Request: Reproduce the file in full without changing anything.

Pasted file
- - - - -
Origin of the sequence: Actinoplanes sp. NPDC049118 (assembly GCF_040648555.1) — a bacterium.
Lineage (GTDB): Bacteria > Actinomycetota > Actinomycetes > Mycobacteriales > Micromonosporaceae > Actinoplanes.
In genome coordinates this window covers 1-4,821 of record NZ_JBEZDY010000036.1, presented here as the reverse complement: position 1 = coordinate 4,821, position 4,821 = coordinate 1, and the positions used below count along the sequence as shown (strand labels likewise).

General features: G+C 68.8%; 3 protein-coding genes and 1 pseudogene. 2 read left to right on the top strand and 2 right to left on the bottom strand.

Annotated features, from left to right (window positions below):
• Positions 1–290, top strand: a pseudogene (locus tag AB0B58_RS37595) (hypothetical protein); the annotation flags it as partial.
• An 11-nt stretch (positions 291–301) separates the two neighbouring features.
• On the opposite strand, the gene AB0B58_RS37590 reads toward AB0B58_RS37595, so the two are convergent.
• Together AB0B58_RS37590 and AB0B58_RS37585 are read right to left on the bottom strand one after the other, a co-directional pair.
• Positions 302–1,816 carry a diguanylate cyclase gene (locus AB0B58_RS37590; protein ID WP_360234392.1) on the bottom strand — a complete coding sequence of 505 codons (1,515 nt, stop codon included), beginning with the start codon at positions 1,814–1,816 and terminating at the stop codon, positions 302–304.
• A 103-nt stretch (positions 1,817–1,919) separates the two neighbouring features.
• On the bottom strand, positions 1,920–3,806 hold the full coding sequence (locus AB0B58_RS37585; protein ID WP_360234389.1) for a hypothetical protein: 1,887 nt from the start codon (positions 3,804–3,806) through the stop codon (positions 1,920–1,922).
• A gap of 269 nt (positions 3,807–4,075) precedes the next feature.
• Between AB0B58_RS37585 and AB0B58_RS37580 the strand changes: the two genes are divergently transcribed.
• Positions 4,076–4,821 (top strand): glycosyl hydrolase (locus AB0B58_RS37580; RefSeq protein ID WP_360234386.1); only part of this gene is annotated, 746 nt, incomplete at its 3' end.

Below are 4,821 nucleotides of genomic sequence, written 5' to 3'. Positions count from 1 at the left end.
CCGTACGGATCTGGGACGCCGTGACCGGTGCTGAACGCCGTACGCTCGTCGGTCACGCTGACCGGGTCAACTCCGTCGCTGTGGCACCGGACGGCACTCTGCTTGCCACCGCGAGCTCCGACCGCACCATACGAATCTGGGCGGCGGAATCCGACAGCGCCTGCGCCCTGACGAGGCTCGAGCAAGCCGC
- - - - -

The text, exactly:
Origin of the sequence: Actinoplanes sp. NPDC049118 (assembly GCF_040648555.1) — a bacterium.
Lineage (GTDB): Bacteria > Actinomycetota > Actinomycetes > Mycobacteriales > Micromonosporaceae > Actinoplanes.
In genome coordinates this window covers 1-4,821 of record NZ_JBEZDY010000036.1, presented here as the reverse complement: position 1 = coordinate 4,821, position 4,821 = coordinate 1, and the positions used below count along the sequence as shown (strand labels likewise).

General features: G+C 68.8%; 3 protein-coding genes and 1 pseudogene. 2 read left to right on the top strand and 2 right to left on the bottom strand.

Annotated features, from left to right (window positions below):
• Positions 1–290, top strand: a pseudogene (locus tag AB0B58_RS37595) (hypothetical protein); the annotation flags it as partial.
• An 11-nt stretch (positions 291–301) separates the two neighbouring features.
• On the opposite strand, the gene AB0B58_RS37590 reads toward AB0B58_RS37595, so the two are convergent.
• Together AB0B58_RS37590 and AB0B58_RS37585 are read right to left on the bottom strand one after the other, a co-directional pair.
• Positions 302–1,816 carry a diguanylate cyclase gene (locus AB0B58_RS37590; protein ID WP_360234392.1) on the bottom strand — a complete coding sequence of 505 codons (1,515 nt, stop codon included), beginning with the start codon at positions 1,814–1,816 and terminating at the stop codon, positions 302–304.
• A 103-nt stretch (positions 1,817–1,919) separates the two neighbouring features.
• On the bottom strand, positions 1,920–3,806 hold the full coding sequence (locus AB0B58_RS37585; protein ID WP_360234389.1) for a hypothetical protein: 1,887 nt from the start codon (positions 3,804–3,806) through the stop codon (positions 1,920–1,922).
• A gap of 269 nt (positions 3,807–4,075) precedes the next feature.
• Between AB0B58_RS37585 and AB0B58_RS37580 the strand changes: the two genes are divergently transcribed.
• Positions 4,076–4,821 (top strand): glycosyl hydrolase (locus AB0B58_RS37580; RefSeq protein ID WP_360234386.1); only part of this gene is annotated, 746 nt, incomplete at its 3' end.

Below are 4,821 nucleotides of genomic sequence, written 5' to 3'. Positions count from 1 at the left end.
CCGTACGGATCTGGGACGCCGTGACCGGTGCTGAACGCCGTACGCTCGTCGGTCACGCTGACCGGGTCAACTCCGTCGCTGTGGCACCGGACGGCACTCTGCTTGCCACCGCGAGCTCCGACCGCACCATACGAATCTGGGCGGCGGAATCCGACAGCGCCTGCGCCCTGACGAGGCTCGAGCAAGCCGC